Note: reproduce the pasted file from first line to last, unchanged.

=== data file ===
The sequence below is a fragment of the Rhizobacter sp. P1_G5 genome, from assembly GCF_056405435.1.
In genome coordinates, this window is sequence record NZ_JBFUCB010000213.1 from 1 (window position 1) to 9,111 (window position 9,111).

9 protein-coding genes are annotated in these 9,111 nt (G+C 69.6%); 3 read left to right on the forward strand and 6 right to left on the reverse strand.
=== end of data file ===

The sequence below is a fragment of the Rhizobacter sp. P1_G5 genome, from assembly GCF_056405435.1.
In genome coordinates, this window is sequence record NZ_JBFUCB010000213.1 from 1 (window position 1) to 9,111 (window position 9,111).

9 protein-coding genes are annotated in these 9,111 nt (G+C 69.6%); 3 read left to right on the forward strand and 6 right to left on the reverse strand.